Lincolns and Lattes Leaves Us Longing for the Past
For more than two decades all we had were land yachts—beautiful ground-based metalcraft that sailed down interstates with the stately elegance of the SS United States, whisking pipe-smoking men in grey wool suits across town or across the country with equal, effortless alacrity.
Among the greatest names of this era was Lincoln, whose Town Cars and Continentals kept ad men working late and executives hammering after their bonus checks so they could afford to buy one. It was these cars that represented American post-war opulence better than almost anything short of expanding suburbia.
Last weekend, Lincoln celebrated these rulers of the road with a brief, one-time-only revival of the original Cars and Coffee at what used to be Ford’s PAG headquarters in Irvine, California, at an event called Lincolns and Lattes. You had to know someone to get in and it’ll never happen again. The word went out and the faithful made the pilgrimage.
“To me, it’s a rolling piece of sculpture that you can enjoy, touch and play with,” said John Burge, who drove his 1974 Lincoln sedan out from Palm Springs, where he keeps a fleet of 42 cars. “It gives you a whole different sense of reality versus looking at a painting on a wall or going to the Louvre. Yes, I can see a painting, but I can’t touch it. I can’t play with it. I can’t have fun with it. And you know, at the end of the day, I still have something I can sell.”
“It’s a form of expression,” said Bazil LaRouche of his 1967 Continental sedan in Palomar blue. “You certainly know what kind of car it is. It doesn’t blend in with anything else. It’s just a standout car. And it’s got so much character and style. It’s just a wonderful car to drive and to own.”
For Russell Harmon, who drove to Lincolns and Lattes in a 1964 model, the car is part of an era.
“We live everything vintage. We live in a ‘50s ranch home and all of our appliances are pretty much either from the ‘50s or ‘60s. It’s almost, kind of, a lifestyle. You know, it’s almost fulfilling the dream of living in that era. And getting as close to it as we can with all the vintage appliances and stereos and records and everything else we have. The car is just kind of the cherry on top because not only do we get to live in that style home, but then when we go somewhere, we can take the car.”
Lincoln also brought three beautiful and recent concept cars to Lincolns and Lattes. The L100 debuted at Pebble last year as an all-electric autonomous concept meant to show what cars will be like when we no longer drive them, “Our vision for the future,” a voice says on the Lincoln YouTube video, as the clamshell roof and doors open to accept passengers.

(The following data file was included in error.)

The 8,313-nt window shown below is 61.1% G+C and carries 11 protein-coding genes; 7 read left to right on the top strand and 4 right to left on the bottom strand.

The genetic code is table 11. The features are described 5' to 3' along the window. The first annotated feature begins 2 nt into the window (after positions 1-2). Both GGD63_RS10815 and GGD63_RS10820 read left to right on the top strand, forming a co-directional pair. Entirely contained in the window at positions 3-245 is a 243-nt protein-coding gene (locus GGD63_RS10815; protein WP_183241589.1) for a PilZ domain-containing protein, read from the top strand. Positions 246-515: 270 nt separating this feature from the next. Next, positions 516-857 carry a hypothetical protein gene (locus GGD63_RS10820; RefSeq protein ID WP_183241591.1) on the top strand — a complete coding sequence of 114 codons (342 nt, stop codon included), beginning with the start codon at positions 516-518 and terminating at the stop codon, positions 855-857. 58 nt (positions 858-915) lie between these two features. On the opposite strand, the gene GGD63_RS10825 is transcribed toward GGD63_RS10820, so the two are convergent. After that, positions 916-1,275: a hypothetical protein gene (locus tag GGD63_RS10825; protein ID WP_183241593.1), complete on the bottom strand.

It is certainly striking, especially those lit wheels. And then there was the “Anniversary” Lincoln concept designed by students at Art Center in Pasadena that so inspired Ford execs that they decided to build it, with its debut at The Quail in 2021.
If the L100 and Anniversary concepts were coupes—which may not be in the product plan, as far as we can tell—the Star concept, also from last year, is at least in the shape of a big crossover, the body style that makes up all Lincolns sold today. Lincoln says the Star is a precursor to three fully electric production Lincolns promised by 2025.
It adds coach doors in keeping with Lincoln’s tradition of such openings, along with innovative tailgating seats in back and the suggestion of an autonomous driving capability. It debuted in LA last April.
“This is a shining example of what happens when we combine Lincoln luxury with flexible electrical architecture to create unimaginable experiences for customers,” said Ford CEO Jim Farley at that car’s unveiling last year. “We can truly revolutionize how people engage with the brand and scale it across an exciting lineup of products that catapult Lincoln into the digital, connected age.”
At Lincolns and Lattes, all those futuristic concepts and all the beautiful, formidable Lincoln heritage cars of the 1960s and ‘70s surrounded one curt row of Lincoln’s current offerings: all rebranded Ford crossovers or SUVs. The Navigator, Aviator, Nautilus, and Corsair were lined up diagonally in a row that could have been any four utility vehicles anywhere. Why isn’t Lincoln building anything that inspires as much as its heritage or thrills as much as its future concepts?
“As the archivist and historian for Lincoln I get that every day,” said Ted Ryan, Lincoln Heritage brand manager who had spent the morning ogling the beautiful cars at Lincolns and Lattes. “People ask, ‘How come you’re not making sedans?’ Fortunately, or unfortunately, that decision is above my pay grade,” he deferred, before admitting what we all know too well: “SUVs are what the public want and that’s what they’re buying.”
We have met the enemy and it is us.
If you didn’t make it out to Irvine for Lincolns and Lattes, you can ogle 12,000 images recently opened to the public online at Fordheritagevault.com. In the used car market, excellent examples of classic Lincolns go for between $30,000 and $90,000 on BringATrailer.com and other sites. This is where we are in the modern evolution of the automobile: We all say we want gorgeous sedans and coupes, but we all buy SUVs. We are the problem. Have a solution? Let us know in the comments below.